[an error occurred while processing this directive]
BBC News
watch One-Minute World News
Last Updated: Sunday, 25 April, 2004, 03:54 GMT 04:54 UK
Patten's EU 'No' vote warning
Chris Patten
Chris Patten wants closer EU-UK integration
EU Commissioner Chris Patten has warned Britain risks excluding itself from the EU if the public votes no in the forthcoming constitution referendum.

The former Tory minister made the comment as the News of the World released survey findings suggesting only 25% of Britons would vote yes.

It also suggested 51% thought Britain would stay in the EU anyway, regardless of a no vote in the referendum.

The Sunday Times claims Tony Blair has admitted his EU U-turn "backfired".

It says the prime minister has told senior aides he "regrets" his decision to allow a referendum amid speculation he will leave office if the British public votes to accept or reject the EU constitution.

Mixed signals

Another ICM survey, commissioned by the New Frontiers Foundation, suggested only 21% of the British public would back the proposed EU treaty in a vote.

Commenting on the poll, shadow foreign secretary Michael Ancram said Britain's interests were best served by saying yes to Europe but no to handing over more control to the EU.

Mr Ancram said he believed the constitution would mean a hand-over of power from Britain to the EU.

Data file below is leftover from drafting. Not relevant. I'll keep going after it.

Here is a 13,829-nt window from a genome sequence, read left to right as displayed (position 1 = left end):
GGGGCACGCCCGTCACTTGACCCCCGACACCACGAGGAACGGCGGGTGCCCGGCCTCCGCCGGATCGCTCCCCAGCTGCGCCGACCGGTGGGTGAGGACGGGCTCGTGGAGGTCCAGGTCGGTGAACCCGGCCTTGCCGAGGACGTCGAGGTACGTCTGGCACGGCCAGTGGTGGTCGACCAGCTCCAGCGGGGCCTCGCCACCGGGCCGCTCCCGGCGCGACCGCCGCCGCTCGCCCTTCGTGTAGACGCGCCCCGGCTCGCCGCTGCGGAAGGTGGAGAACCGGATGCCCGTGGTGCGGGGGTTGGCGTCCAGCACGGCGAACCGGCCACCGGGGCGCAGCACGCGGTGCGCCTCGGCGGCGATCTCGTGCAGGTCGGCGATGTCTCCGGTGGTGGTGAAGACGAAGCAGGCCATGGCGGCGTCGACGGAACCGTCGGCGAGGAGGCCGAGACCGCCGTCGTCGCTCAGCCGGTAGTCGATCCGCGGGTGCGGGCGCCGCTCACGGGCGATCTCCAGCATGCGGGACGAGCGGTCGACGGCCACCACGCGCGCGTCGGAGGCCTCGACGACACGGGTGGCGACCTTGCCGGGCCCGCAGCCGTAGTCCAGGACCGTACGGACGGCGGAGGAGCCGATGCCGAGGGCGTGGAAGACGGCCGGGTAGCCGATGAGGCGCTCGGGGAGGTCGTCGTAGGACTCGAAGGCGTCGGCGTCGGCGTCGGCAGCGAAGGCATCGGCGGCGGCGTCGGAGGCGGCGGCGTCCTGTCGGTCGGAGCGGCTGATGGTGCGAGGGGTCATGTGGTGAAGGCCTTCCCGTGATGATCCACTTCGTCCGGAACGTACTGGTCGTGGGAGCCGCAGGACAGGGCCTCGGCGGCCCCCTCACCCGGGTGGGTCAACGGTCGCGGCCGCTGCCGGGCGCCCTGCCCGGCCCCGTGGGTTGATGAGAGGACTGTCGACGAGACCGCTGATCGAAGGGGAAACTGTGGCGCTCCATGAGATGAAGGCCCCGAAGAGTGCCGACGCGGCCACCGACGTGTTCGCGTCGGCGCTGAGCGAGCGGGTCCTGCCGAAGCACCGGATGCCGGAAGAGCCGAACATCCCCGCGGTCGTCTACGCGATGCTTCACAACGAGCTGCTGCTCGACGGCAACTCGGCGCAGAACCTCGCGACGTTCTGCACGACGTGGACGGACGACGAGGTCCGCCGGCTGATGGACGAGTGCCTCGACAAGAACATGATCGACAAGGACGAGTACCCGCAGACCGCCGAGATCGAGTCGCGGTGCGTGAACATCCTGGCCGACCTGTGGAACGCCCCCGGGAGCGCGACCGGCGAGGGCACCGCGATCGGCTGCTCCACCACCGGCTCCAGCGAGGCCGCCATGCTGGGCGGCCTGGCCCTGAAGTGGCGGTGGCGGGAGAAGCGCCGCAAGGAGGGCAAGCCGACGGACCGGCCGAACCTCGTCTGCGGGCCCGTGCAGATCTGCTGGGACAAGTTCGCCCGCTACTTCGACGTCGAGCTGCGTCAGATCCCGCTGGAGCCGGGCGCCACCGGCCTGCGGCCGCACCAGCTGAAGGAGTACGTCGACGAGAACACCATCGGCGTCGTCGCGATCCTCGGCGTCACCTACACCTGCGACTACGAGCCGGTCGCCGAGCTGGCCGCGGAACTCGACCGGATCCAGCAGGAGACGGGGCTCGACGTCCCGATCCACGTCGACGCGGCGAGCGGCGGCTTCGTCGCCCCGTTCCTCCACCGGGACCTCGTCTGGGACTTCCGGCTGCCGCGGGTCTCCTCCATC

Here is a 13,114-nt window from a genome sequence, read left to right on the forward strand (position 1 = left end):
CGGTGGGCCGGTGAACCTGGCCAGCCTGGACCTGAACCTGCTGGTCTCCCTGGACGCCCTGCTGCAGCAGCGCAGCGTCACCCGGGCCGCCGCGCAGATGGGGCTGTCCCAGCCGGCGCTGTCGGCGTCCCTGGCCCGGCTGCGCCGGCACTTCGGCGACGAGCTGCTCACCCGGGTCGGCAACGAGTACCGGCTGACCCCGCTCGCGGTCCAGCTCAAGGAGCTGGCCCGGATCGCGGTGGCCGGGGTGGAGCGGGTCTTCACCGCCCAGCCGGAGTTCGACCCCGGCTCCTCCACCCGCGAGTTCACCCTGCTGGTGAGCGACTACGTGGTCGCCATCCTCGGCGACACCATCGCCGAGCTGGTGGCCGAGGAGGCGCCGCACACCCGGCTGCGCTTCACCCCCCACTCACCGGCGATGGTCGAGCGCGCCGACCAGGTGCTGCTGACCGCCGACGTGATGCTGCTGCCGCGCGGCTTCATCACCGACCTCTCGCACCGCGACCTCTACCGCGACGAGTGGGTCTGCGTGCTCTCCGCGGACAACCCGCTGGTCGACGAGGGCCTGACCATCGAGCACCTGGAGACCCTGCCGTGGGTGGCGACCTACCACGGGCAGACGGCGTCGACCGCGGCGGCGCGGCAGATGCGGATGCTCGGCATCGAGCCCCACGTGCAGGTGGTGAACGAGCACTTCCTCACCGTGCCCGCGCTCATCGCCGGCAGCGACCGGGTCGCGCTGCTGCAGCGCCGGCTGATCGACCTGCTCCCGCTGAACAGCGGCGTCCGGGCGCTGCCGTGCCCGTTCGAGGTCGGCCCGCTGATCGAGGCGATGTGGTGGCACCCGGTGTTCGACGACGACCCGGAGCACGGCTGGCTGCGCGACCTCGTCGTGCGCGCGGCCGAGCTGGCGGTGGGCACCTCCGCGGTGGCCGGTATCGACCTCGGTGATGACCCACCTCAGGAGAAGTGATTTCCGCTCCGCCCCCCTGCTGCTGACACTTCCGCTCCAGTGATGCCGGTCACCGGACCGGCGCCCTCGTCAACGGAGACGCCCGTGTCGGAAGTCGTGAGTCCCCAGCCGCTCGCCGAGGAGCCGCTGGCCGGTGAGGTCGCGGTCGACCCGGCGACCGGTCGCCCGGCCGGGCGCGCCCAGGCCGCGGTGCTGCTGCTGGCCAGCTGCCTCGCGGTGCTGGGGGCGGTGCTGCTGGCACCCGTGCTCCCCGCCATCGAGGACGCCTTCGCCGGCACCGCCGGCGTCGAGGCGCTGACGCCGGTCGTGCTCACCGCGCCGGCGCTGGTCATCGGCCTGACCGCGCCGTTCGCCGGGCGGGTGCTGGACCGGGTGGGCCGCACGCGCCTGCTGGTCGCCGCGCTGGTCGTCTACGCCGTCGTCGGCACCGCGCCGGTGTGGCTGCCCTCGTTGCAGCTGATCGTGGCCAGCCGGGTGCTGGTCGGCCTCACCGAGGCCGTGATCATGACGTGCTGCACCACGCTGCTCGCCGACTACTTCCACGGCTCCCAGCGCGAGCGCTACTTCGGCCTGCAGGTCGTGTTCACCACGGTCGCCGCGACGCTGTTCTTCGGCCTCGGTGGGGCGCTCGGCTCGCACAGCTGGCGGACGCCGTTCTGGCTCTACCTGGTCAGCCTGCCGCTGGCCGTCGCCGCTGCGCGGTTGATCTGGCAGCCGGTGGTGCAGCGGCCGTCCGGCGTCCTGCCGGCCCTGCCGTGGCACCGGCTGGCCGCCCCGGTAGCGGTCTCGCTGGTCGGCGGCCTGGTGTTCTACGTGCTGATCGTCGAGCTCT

"This poll shows that the British people understand this and they will not be fooled by a government that tries to twist the debate and scare them into thinking they would be forced to leave the EU if they voted no," he said.

In or out?

Mr Patten told the Observer newspaper that Britain had to make its mind up whether it wants to make a success of Europe or not.

He said: "That's why I think that, if we ever get to this referendum, it's really going to be about whether we want to stay in.

What's the point of being inside and endlessly, truculently making trouble? Is that really pursuing the national interest?
Chris Patten
"What's the point of being inside and endlessly, truculently making trouble? Is that really pursuing the national interest?"

A Downing Street spokesman said the ICM figures were to be expected as the debate had not begun yet.

"We do not have a final constitution, but once people understand the reality of what is agreed, that is where a referendum can be won," he said.

The BBC is not responsible for the content of external internet sites


News Front Page | Africa | Americas | Asia-Pacific | Europe | Middle East | South Asia
UK | Business | Entertainment | Science/Nature | Technology | Health
Have Your Say | In Pictures | Week at a Glance | Country Profiles | In Depth | Programmes
Americas Africa Europe Middle East South Asia Asia Pacific